By Paddy Ryan
I first became aware of the existence of remoras long before I became a diver. I think it was in a Jacques Cousteau documentary: I have a distinct memory of Cousteau divers removing remoras that were riding the back of a giant manta (although I have been unable to find the film online). At the time, I bought into the idea that they were giant ectoparasites and carried this view with me for many years.
After I had become a diver myself, I started seeing more and more of these extraordinary fish. On a research dive in Fiji, I encountered dozens of them at 40m as I was examining an underwater sewage discharge. A little disoriented and mildly narced I remember thinking to myself ‘Where the heck are their sharks?’
I didn’t give remoras another thought until diving in Belize several years later. Two remoras kept circling me and I noticed that somewhat ironically, one of the remoras had another, much smaller one, attached to it. The big guys kept coming in close as if they were going to attach to me. I was more interested in photographing them than being a host. They soon left me alone and headed towards my dive buddy, Nicole.
Nicole started flailing at them with hands and fins to keep them away. ‘Over-reaction,’ I thought to myself. When we got back to the dive boat I asked Nicole why she was so excited about a pair of remoras. ‘One of the bastards bit me’ was her response and she held out her wrist. A series of scratch marks were oozing blood. This piqued my interest as I mentally filed away the information. The remoras in question were Echeneis naucrates, also called shark suckers.
Humans have apparently known about remoras for a long time. Remora, in Latin means delay, a reference to their supposed ability to slow down ships. The generic name Echeneis is derived from the Greek echein ‘to hold’ and naus ‘ship’ and Linnaeus was obviously aware of these old stories when he named the genus in 1758.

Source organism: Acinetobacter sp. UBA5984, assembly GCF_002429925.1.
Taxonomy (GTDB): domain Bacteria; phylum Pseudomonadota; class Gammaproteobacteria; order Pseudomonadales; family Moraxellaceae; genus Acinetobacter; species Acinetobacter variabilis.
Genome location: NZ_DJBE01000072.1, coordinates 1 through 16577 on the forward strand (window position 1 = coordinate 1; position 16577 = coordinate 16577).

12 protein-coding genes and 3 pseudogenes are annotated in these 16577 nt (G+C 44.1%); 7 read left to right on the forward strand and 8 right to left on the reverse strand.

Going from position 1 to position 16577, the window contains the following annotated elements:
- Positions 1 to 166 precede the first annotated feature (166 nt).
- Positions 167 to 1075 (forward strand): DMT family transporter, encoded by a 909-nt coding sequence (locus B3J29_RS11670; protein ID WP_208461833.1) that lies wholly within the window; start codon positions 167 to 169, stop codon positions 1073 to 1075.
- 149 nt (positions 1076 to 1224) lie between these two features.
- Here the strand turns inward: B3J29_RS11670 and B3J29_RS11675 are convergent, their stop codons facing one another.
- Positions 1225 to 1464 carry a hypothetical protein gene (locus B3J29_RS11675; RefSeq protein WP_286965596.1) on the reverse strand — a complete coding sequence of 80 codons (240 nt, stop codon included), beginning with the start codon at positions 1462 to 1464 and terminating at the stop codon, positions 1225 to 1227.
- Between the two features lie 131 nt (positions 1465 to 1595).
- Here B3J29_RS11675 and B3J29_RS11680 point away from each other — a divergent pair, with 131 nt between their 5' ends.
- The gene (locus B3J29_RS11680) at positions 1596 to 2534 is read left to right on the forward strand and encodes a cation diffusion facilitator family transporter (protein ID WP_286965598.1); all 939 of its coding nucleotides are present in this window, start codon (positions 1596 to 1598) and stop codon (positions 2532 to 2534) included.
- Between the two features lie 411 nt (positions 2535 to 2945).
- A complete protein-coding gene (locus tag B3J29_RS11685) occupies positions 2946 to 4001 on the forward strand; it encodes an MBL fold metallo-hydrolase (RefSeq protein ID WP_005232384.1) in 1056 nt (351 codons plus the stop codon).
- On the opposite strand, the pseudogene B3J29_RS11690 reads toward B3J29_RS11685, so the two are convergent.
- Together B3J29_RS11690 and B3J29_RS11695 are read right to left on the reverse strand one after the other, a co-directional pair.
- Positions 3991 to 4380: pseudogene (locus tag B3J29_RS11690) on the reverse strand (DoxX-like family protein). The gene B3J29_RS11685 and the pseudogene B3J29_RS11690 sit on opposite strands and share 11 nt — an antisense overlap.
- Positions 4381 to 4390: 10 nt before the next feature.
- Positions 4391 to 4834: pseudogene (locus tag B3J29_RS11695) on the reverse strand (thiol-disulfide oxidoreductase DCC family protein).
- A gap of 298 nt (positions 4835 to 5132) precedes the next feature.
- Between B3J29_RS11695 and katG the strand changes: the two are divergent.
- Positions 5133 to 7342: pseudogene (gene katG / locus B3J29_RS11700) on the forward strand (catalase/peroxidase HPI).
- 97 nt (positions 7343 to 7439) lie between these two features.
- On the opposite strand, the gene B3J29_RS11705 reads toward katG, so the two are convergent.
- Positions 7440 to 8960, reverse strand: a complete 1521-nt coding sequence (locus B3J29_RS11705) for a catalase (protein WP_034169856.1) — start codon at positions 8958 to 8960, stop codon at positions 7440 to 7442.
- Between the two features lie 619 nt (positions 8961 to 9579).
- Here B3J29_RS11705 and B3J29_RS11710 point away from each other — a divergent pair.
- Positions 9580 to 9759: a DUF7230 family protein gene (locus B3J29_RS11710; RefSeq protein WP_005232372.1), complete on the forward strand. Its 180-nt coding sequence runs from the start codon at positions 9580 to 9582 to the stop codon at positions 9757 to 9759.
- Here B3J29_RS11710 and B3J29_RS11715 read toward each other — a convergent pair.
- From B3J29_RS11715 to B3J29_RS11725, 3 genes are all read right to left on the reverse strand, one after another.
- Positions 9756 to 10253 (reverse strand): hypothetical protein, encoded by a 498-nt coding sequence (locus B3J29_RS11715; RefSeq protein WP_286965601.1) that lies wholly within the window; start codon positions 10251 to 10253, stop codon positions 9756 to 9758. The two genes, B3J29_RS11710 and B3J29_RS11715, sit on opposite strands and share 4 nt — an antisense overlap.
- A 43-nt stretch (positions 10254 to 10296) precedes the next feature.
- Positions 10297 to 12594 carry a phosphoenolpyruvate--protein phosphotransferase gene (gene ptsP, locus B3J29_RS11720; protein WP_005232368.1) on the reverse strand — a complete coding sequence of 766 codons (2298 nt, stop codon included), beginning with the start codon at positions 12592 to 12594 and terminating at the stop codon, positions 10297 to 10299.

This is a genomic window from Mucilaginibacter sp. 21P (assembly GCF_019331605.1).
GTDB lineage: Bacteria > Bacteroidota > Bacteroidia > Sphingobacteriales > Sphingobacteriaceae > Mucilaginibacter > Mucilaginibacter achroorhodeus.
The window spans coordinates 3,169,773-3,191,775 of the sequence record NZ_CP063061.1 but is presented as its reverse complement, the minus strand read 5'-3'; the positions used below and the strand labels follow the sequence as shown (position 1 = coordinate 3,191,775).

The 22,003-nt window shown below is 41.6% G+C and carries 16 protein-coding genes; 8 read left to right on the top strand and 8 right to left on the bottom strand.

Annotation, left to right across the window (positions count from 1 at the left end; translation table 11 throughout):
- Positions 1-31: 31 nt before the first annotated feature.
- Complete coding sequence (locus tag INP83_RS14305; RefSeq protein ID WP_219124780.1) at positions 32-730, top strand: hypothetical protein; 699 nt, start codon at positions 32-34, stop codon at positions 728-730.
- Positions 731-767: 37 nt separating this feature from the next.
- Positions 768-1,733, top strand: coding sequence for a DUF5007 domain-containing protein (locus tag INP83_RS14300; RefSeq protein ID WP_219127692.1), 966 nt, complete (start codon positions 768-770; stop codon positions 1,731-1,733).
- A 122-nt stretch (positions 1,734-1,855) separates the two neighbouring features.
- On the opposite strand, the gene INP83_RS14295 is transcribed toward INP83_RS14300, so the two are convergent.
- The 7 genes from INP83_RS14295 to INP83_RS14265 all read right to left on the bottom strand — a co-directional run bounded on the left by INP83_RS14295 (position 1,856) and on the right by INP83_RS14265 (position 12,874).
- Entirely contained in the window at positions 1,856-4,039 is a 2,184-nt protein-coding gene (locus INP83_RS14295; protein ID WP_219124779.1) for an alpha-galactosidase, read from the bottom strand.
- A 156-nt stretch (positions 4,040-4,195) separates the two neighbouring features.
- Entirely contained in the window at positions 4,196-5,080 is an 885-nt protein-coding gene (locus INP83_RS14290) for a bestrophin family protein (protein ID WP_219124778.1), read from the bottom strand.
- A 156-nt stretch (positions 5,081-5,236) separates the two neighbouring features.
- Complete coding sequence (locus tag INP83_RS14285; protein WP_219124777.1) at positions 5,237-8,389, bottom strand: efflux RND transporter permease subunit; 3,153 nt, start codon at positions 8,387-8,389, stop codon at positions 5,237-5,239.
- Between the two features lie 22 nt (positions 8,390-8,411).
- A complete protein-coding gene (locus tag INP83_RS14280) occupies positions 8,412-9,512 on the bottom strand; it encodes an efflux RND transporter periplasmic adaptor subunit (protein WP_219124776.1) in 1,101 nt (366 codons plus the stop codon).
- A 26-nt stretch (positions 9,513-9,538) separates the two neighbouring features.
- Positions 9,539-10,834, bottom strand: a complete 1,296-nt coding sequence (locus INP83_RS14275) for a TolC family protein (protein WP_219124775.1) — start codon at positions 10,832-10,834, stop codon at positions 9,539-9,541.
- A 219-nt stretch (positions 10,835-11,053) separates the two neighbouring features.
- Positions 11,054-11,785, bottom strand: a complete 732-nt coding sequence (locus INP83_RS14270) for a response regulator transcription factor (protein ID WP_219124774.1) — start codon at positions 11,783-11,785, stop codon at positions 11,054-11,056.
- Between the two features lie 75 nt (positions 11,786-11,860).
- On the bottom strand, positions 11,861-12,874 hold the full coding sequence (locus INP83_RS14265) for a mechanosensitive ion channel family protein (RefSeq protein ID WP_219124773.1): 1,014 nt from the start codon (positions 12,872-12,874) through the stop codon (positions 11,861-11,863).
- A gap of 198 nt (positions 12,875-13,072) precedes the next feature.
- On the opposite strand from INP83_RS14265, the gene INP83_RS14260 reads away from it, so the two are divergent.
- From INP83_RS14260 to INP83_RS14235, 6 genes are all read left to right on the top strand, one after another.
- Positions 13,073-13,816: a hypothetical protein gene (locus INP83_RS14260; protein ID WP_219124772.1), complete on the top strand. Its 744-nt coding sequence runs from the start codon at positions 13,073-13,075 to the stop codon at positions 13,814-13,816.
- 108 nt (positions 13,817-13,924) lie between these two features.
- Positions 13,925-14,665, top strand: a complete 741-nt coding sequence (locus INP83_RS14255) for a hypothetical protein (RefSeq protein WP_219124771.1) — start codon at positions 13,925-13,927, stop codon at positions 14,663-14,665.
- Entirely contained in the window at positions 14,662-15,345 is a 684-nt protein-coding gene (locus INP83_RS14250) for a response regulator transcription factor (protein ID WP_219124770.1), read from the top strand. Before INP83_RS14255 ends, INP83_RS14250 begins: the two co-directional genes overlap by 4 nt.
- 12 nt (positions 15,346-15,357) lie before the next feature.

The earliest known reports of using remora for fishing appear to be from the Spaniard Peter Martyr d’Anghera who was a prominent figure at the court of King Ferdinand. He published a series of books in 1511 and in one of these he recounts, in considerable, if somewhat fanciful detail, the use of remora in the West Indies:
‘The most extraordinary thing is that it has at the back of its head a sort of tough pocket. As soon as the fisherman sees any fish swimming near the barque, he gives the signal for attack and lets go the little cord. Like a dog freed from its leash, the fish descends on its prey and turning its head throws its skin pouch over the neck of the victim, if it is a large fish.’
Additional reports detail how large fish and animals such as manatees are also caught using remora.